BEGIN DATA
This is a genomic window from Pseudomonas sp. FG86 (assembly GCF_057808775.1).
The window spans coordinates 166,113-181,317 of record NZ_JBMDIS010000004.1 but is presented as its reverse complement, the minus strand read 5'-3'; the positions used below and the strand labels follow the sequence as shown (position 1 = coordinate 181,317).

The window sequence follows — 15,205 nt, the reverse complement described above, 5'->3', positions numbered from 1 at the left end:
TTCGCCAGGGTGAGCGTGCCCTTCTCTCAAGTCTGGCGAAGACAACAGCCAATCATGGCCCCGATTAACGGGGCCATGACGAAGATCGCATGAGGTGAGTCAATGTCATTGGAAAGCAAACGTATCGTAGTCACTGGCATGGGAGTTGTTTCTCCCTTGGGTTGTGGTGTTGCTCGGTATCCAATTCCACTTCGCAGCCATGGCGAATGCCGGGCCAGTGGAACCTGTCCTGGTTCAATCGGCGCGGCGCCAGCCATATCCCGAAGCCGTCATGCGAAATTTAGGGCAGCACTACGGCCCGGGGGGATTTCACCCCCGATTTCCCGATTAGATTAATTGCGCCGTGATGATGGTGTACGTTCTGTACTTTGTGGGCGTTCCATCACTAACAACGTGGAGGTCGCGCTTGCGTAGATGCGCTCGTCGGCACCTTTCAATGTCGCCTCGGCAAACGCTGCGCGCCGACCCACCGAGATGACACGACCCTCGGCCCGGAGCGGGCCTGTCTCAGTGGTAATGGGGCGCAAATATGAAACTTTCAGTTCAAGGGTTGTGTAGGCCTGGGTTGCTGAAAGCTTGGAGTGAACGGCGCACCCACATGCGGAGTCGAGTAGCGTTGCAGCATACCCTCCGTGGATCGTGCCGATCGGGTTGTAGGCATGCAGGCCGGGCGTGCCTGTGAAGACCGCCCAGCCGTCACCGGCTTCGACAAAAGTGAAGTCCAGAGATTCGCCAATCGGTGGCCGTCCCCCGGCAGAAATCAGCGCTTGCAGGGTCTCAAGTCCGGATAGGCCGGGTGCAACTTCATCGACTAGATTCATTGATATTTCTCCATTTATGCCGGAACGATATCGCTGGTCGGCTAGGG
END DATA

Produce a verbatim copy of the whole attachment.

This is a genomic window from Pseudomonas sp. FG86 (assembly GCF_057808775.1).
The window spans coordinates 166,113-181,317 of record NZ_JBMDIS010000004.1 but is presented as its reverse complement, the minus strand read 5'-3'; the positions used below and the strand labels follow the sequence as shown (position 1 = coordinate 181,317).

The window sequence follows — 15,205 nt, the reverse complement described above, 5'->3', positions numbered from 1 at the left end:
TTCGCCAGGGTGAGCGTGCCCTTCTCTCAAGTCTGGCGAAGACAACAGCCAATCATGGCCCCGATTAACGGGGCCATGACGAAGATCGCATGAGGTGAGTCAATGTCATTGGAAAGCAAACGTATCGTAGTCACTGGCATGGGAGTTGTTTCTCCCTTGGGTTGTGGTGTTGCTCGGTATCCAATTCCACTTCGCAGCCATGGCGAATGCCGGGCCAGTGGAACCTGTCCTGGTTCAATCGGCGCGGCGCCAGCCATATCCCGAAGCCGTCATGCGAAATTTAGGGCAGCACTACGGCCCGGGGGGATTTCACCCCCGATTTCCCGATTAGATTAATTGCGCCGTGATGATGGTGTACGTTCTGTACTTTGTGGGCGTTCCATCACTAACAACGTGGAGGTCGCGCTTGCGTAGATGCGCTCGTCGGCACCTTTCAATGTCGCCTCGGCAAACGCTGCGCGCCGACCCACCGAGATGACACGACCCTCGGCCCGGAGCGGGCCTGTCTCAGTGGTAATGGGGCGCAAATATGAAACTTTCAGTTCAAGGGTTGTGTAGGCCTGGGTTGCTGAAAGCTTGGAGTGAACGGCGCACCCACATGCGGAGTCGAGTAGCGTTGCAGCATACCCTCCGTGGATCGTGCCGATCGGGTTGTAGGCATGCAGGCCGGGCGTGCCTGTGAAGACCGCCCAGCCGTCACCGGCTTCGACAAAAGTGAAGTCCAGAGATTCGCCAATCGGTGGCCGTCCCCCGGCAGAAATCAGCGCTTGCAGGGTCTCAAGTCCGGATAGGCCGGGTGCAACTTCATCGACTAGATTCATTGATATTTCTCCATTTATGCCGGAACGATATCGCTGGTCGGCTAGGG